You will be focused on the threat and not thinking about grip, sight picture, or any other fundamental. Your only thought will be doing what is necessary to end the situation. By this time, if you haven’t made shooting with both eyes second nature or ingrained it into muscle memory, it is way too late to worry about it.
Your best alternative here is to run and run fast. Worry about doing it right now and practice over and over. Developing this skill and ingraining it will serve you well if / should you need it.
How to aim with both eyes
Understand that if you have been shooting with only one eye, shooting with both eyes is not easy to learn to do. It will be easier for some than others but it is possible for everyone to learn to shoot correctly. First make sure your sights are lined up with your dominant eye. You can practice this everyday with dry fire techniques.
Initially you might have problems seeing your sights clearly. If this is the case, close your non-dominant eye until you see the sight clearly and are aligned with your target. Then open the non- dominant eye.
Your dominant eye should then take over. If while shooting or practicing, you begin to lose the picture again, try blinking the non- dominant eye until the proper sight picture appears. If you are shooting for accuracy, the front sight should be in focus and the target should be slightly blurry in the background.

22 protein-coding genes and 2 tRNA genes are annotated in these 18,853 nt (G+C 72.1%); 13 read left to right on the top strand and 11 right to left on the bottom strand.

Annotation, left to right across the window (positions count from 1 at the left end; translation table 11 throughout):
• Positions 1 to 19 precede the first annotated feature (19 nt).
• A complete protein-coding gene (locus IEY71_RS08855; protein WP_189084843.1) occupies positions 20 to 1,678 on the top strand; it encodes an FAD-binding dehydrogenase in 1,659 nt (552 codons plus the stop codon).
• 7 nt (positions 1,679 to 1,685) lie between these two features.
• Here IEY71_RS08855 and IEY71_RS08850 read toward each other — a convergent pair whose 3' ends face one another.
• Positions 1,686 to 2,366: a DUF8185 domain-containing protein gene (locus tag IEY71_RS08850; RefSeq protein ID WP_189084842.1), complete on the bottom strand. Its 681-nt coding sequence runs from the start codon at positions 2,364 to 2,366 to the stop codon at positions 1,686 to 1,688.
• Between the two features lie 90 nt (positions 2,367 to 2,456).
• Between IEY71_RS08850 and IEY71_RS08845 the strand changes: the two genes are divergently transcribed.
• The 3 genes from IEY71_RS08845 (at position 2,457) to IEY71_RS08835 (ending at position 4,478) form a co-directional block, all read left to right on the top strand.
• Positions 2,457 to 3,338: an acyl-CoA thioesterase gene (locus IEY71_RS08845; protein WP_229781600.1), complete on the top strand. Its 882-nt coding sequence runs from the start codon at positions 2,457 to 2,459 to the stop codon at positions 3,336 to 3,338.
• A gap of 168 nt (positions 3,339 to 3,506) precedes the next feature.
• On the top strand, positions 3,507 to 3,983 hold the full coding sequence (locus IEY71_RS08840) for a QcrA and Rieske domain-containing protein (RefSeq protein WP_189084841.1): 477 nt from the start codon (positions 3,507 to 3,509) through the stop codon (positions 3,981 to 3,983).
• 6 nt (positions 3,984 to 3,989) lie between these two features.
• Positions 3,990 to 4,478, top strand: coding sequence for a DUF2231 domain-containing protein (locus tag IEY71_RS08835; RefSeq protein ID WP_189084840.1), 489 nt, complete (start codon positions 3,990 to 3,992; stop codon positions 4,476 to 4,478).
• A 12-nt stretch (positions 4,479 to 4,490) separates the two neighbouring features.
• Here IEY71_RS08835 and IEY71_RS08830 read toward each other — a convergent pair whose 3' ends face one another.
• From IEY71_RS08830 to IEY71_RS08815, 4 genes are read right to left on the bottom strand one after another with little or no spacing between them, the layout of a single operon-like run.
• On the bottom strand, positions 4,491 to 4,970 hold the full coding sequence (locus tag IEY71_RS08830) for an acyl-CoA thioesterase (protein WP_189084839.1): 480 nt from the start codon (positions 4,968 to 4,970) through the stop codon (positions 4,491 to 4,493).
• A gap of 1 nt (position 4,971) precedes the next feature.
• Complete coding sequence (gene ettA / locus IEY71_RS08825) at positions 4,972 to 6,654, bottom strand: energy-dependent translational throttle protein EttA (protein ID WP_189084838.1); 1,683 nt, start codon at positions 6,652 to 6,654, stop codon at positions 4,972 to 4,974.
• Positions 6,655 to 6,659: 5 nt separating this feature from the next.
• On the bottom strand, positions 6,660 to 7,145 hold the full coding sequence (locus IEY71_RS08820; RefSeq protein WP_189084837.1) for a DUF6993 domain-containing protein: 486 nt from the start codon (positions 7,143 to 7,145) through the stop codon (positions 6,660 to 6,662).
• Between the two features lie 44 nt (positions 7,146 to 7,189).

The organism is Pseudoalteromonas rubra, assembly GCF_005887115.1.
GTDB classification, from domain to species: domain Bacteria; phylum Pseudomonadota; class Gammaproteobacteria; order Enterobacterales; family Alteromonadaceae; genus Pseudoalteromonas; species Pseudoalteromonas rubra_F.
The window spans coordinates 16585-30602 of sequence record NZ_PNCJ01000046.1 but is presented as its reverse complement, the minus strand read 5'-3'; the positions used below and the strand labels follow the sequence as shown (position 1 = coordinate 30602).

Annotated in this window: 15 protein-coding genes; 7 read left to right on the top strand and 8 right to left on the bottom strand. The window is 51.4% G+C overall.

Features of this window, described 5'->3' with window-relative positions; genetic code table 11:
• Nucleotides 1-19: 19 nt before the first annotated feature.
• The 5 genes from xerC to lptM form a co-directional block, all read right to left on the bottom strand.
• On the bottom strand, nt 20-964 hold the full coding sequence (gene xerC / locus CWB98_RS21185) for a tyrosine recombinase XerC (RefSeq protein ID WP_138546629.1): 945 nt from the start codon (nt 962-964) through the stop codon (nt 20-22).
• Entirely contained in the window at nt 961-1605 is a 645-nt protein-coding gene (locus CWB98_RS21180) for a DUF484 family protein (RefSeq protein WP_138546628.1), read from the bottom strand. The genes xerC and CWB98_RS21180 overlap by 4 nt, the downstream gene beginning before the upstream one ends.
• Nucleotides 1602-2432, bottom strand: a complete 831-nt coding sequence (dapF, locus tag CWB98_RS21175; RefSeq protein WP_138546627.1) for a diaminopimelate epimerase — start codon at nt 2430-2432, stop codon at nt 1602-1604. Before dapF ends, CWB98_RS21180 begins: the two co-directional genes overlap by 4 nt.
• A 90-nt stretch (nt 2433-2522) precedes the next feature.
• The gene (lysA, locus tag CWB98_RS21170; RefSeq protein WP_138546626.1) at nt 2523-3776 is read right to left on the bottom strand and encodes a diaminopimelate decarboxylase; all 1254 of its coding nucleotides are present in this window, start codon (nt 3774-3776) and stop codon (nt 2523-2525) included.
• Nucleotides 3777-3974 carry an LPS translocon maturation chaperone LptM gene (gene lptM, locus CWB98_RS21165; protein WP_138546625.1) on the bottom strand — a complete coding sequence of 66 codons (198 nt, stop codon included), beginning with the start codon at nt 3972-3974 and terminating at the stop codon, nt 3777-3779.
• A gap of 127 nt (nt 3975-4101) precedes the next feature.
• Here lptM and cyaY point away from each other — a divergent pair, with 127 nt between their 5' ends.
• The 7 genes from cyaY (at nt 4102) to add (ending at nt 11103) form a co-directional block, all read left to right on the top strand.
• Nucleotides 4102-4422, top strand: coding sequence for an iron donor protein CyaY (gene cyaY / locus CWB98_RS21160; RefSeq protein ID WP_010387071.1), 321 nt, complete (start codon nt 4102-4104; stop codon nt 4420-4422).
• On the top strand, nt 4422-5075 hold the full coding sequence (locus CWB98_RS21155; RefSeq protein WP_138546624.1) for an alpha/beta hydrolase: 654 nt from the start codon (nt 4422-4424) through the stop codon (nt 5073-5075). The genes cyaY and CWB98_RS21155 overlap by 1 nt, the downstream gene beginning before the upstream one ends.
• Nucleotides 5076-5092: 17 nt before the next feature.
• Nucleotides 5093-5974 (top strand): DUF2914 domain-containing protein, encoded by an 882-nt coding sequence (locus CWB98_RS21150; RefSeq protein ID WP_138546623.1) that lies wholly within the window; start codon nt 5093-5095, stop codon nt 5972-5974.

This is how your accuracy will be best, but remember in a tactical situation, you will be looking at the target and your sight will be somewhat of a slight blur.
I suggest taking the time to learn to do both but learn instinctive skills first. Over time, your dominant eye will become stronger and your brain will begin to automatically use feedback from that eye to give you the correct sight picture. It doesn’t happen automatically for most people. It is something you will need work for.
How do bifocal glasses affect your shooting ability?
I am one of those older guys who must have bifocals to function daily. They are a wonderful invention and make life much more enjoyable except when it comes to shooting. The top part of the lense is focused on giving you sight clarity at a distance. The bottom part of the lense is for seeing clearly up close for things like reading.
In order to focus on the front sight, because it is up close, I would have to tilt my head way back with the pistol in front of my dominant eye in order to have the front sight in focus. This is very uncomfortable as well as making you look like an idiot.